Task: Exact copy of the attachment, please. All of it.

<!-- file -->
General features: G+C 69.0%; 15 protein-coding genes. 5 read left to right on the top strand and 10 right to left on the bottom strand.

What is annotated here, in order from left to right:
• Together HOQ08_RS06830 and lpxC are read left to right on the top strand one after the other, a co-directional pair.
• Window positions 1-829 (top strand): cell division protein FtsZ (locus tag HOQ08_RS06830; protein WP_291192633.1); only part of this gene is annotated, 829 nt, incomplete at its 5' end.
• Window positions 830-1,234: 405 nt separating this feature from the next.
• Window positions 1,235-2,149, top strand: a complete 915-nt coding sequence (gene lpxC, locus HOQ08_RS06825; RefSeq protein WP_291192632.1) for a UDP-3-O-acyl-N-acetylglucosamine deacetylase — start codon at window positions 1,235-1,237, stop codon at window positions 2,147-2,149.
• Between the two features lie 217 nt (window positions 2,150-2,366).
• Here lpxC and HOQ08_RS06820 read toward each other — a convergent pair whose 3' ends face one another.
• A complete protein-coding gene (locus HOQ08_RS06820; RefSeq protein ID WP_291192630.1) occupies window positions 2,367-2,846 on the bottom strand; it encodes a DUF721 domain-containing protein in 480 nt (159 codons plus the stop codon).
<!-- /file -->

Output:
General features: G+C 69.0%; 15 protein-coding genes. 5 read left to right on the top strand and 10 right to left on the bottom strand.

What is annotated here, in order from left to right:
• Together HOQ08_RS06830 and lpxC are read left to right on the top strand one after the other, a co-directional pair.
• Window positions 1-829 (top strand): cell division protein FtsZ (locus tag HOQ08_RS06830; protein WP_291192633.1); only part of this gene is annotated, 829 nt, incomplete at its 5' end.
• Window positions 830-1,234: 405 nt separating this feature from the next.
• Window positions 1,235-2,149, top strand: a complete 915-nt coding sequence (gene lpxC, locus HOQ08_RS06825; RefSeq protein WP_291192632.1) for a UDP-3-O-acyl-N-acetylglucosamine deacetylase — start codon at window positions 1,235-1,237, stop codon at window positions 2,147-2,149.
• Between the two features lie 217 nt (window positions 2,150-2,366).
• Here lpxC and HOQ08_RS06820 read toward each other — a convergent pair whose 3' ends face one another.
• A complete protein-coding gene (locus HOQ08_RS06820; RefSeq protein ID WP_291192630.1) occupies window positions 2,367-2,846 on the bottom strand; it encodes a DUF721 domain-containing protein in 480 nt (159 codons plus the stop codon).